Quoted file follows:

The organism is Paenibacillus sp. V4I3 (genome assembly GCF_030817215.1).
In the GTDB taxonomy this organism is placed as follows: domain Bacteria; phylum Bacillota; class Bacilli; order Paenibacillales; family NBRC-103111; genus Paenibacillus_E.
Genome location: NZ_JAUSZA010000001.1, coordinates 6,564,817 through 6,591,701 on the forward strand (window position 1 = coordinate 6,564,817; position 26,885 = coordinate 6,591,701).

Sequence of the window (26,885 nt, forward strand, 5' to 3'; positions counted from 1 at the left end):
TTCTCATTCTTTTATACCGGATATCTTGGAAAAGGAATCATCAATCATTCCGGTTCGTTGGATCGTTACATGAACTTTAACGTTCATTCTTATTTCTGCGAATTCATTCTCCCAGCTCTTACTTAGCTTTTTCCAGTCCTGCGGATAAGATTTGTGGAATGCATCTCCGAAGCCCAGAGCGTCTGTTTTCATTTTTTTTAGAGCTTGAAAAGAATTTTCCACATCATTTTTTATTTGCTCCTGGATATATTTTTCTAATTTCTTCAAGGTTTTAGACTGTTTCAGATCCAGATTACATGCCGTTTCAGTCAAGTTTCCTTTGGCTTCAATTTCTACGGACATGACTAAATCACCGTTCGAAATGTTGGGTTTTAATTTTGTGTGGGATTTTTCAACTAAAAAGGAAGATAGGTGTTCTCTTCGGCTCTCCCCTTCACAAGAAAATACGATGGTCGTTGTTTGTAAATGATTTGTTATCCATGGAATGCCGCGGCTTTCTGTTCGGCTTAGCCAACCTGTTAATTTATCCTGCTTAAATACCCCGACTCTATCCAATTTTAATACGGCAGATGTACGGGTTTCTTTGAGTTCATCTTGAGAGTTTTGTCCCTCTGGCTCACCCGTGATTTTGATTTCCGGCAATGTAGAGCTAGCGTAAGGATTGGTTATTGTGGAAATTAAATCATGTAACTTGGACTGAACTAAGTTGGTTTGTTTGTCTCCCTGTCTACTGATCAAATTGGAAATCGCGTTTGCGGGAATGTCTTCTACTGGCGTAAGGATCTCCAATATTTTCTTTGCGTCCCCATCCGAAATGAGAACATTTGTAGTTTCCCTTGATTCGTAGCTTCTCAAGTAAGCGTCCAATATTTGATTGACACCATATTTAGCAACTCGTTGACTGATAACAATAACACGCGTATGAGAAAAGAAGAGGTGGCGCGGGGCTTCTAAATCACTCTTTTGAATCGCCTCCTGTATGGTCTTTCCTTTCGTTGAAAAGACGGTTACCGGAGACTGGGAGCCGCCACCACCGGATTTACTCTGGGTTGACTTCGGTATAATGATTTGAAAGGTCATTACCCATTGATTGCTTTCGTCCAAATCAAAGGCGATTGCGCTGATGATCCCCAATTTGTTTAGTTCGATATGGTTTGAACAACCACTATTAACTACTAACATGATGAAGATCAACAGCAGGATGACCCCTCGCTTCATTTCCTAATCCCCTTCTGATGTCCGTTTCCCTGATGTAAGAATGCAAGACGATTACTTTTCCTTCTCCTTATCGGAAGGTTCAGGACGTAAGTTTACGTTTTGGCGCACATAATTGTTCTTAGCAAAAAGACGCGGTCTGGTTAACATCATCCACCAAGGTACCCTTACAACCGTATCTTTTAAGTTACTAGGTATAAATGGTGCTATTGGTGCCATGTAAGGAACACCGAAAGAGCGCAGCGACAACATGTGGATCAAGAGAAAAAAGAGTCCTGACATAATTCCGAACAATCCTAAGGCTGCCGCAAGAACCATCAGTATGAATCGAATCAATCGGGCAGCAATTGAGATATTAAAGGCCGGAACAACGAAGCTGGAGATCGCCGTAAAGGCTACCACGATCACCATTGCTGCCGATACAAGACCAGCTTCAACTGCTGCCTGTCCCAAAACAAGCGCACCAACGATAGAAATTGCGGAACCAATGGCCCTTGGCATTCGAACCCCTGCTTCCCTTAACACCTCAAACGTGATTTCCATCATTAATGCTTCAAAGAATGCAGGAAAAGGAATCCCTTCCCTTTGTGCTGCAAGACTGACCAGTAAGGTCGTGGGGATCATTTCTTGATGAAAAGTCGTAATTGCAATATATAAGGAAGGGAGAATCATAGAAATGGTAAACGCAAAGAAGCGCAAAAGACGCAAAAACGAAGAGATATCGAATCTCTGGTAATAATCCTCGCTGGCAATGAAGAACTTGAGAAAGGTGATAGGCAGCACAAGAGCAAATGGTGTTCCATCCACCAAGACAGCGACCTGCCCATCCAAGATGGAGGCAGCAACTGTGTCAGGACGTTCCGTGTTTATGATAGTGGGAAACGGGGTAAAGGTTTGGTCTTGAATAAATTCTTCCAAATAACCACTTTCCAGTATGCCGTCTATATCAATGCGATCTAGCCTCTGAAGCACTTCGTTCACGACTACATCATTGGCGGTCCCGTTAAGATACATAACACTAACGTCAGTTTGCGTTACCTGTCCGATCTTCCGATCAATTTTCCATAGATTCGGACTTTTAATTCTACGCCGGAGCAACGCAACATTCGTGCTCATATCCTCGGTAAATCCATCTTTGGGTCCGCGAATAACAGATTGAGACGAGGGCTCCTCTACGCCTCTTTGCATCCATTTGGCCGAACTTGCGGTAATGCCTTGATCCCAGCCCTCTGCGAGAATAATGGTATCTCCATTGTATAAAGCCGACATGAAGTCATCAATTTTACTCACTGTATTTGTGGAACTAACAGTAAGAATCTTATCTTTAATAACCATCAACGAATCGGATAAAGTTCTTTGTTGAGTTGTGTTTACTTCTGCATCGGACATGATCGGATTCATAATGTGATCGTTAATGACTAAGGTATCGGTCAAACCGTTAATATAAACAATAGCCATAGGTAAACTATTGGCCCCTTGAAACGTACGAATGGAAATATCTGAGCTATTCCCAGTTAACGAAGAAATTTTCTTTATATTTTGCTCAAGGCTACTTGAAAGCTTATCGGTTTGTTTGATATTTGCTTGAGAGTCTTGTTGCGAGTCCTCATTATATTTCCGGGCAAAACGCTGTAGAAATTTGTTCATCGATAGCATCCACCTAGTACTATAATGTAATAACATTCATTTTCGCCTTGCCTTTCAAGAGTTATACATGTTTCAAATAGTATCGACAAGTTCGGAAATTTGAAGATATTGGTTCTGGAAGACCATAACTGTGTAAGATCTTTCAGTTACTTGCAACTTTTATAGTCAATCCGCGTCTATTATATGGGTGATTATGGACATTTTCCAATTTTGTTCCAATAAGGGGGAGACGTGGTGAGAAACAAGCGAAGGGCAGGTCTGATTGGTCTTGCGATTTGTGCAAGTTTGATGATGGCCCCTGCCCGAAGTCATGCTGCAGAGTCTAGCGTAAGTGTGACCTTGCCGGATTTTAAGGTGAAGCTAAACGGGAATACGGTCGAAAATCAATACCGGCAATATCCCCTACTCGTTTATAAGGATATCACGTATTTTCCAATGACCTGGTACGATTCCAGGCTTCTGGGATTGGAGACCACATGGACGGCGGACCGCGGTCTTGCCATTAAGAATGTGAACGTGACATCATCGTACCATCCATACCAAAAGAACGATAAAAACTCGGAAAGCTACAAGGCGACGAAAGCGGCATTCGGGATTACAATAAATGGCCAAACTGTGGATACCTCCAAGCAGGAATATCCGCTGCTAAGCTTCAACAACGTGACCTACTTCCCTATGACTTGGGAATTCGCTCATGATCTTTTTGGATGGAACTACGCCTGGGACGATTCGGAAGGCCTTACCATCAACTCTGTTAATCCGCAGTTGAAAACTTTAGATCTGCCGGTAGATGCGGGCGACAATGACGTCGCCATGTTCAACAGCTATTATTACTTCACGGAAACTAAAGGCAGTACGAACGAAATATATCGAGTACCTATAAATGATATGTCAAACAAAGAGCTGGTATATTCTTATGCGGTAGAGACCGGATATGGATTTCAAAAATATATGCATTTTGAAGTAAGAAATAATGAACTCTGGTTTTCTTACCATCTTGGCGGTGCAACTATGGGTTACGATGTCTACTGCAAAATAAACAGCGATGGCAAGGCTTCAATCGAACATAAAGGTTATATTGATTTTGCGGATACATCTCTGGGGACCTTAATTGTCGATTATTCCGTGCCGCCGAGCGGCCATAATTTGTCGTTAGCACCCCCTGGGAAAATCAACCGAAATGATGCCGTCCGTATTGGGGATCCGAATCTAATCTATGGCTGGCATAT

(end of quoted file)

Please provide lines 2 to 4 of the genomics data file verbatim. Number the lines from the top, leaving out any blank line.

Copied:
In the GTDB taxonomy this organism is placed as follows: domain Bacteria; phylum Bacillota; class Bacilli; order Paenibacillales; family NBRC-103111; genus Paenibacillus_E.
Genome location: NZ_JAUSZA010000001.1, coordinates 6,564,817 through 6,591,701 on the forward strand (window position 1 = coordinate 6,564,817; position 26,885 = coordinate 6,591,701).

Sequence of the window (26,885 nt, forward strand, 5' to 3'; positions counted from 1 at the left end):